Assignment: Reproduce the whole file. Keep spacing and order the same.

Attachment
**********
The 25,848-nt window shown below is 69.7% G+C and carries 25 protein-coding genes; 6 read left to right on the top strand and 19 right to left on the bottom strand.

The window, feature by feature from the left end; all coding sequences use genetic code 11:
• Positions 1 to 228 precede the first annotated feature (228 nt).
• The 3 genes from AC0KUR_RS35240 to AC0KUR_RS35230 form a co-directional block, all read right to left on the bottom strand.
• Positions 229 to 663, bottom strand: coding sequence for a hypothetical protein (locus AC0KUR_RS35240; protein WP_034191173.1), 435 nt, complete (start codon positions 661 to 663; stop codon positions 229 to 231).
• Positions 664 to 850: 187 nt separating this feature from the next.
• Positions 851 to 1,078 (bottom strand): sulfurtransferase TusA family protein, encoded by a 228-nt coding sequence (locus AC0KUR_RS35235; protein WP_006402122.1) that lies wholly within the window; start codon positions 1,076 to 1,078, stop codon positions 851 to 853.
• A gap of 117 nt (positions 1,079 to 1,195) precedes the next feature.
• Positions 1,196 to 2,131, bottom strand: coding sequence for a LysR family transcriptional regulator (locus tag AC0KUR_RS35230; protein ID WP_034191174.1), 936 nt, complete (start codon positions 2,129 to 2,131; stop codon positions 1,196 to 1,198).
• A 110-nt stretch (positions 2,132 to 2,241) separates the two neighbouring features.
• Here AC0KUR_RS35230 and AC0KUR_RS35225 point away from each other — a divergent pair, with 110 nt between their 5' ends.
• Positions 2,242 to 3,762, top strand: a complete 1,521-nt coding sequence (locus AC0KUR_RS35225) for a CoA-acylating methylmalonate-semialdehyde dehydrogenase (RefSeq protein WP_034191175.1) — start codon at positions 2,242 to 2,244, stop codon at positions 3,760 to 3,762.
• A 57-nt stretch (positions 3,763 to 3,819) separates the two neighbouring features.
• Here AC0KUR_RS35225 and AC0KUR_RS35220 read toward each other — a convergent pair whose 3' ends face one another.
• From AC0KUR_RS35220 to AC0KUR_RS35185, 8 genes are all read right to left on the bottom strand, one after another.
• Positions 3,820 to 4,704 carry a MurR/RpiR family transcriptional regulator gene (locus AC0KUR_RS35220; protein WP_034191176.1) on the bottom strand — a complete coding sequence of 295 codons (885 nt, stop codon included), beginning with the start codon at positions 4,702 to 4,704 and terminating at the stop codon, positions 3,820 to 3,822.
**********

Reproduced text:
The 25,848-nt window shown below is 69.7% G+C and carries 25 protein-coding genes; 6 read left to right on the top strand and 19 right to left on the bottom strand.

The window, feature by feature from the left end; all coding sequences use genetic code 11:
• Positions 1 to 228 precede the first annotated feature (228 nt).
• The 3 genes from AC0KUR_RS35240 to AC0KUR_RS35230 form a co-directional block, all read right to left on the bottom strand.
• Positions 229 to 663, bottom strand: coding sequence for a hypothetical protein (locus AC0KUR_RS35240; protein WP_034191173.1), 435 nt, complete (start codon positions 661 to 663; stop codon positions 229 to 231).
• Positions 664 to 850: 187 nt separating this feature from the next.
• Positions 851 to 1,078 (bottom strand): sulfurtransferase TusA family protein, encoded by a 228-nt coding sequence (locus AC0KUR_RS35235; protein WP_006402122.1) that lies wholly within the window; start codon positions 1,076 to 1,078, stop codon positions 851 to 853.
• A gap of 117 nt (positions 1,079 to 1,195) precedes the next feature.
• Positions 1,196 to 2,131, bottom strand: coding sequence for a LysR family transcriptional regulator (locus tag AC0KUR_RS35230; protein ID WP_034191174.1), 936 nt, complete (start codon positions 2,129 to 2,131; stop codon positions 1,196 to 1,198).
• A 110-nt stretch (positions 2,132 to 2,241) separates the two neighbouring features.
• Here AC0KUR_RS35230 and AC0KUR_RS35225 point away from each other — a divergent pair, with 110 nt between their 5' ends.
• Positions 2,242 to 3,762, top strand: a complete 1,521-nt coding sequence (locus AC0KUR_RS35225) for a CoA-acylating methylmalonate-semialdehyde dehydrogenase (RefSeq protein WP_034191175.1) — start codon at positions 2,242 to 2,244, stop codon at positions 3,760 to 3,762.
• A 57-nt stretch (positions 3,763 to 3,819) separates the two neighbouring features.
• Here AC0KUR_RS35225 and AC0KUR_RS35220 read toward each other — a convergent pair whose 3' ends face one another.
• From AC0KUR_RS35220 to AC0KUR_RS35185, 8 genes are all read right to left on the bottom strand, one after another.
• Positions 3,820 to 4,704 carry a MurR/RpiR family transcriptional regulator gene (locus AC0KUR_RS35220; protein WP_034191176.1) on the bottom strand — a complete coding sequence of 295 codons (885 nt, stop codon included), beginning with the start codon at positions 4,702 to 4,704 and terminating at the stop codon, positions 3,820 to 3,822.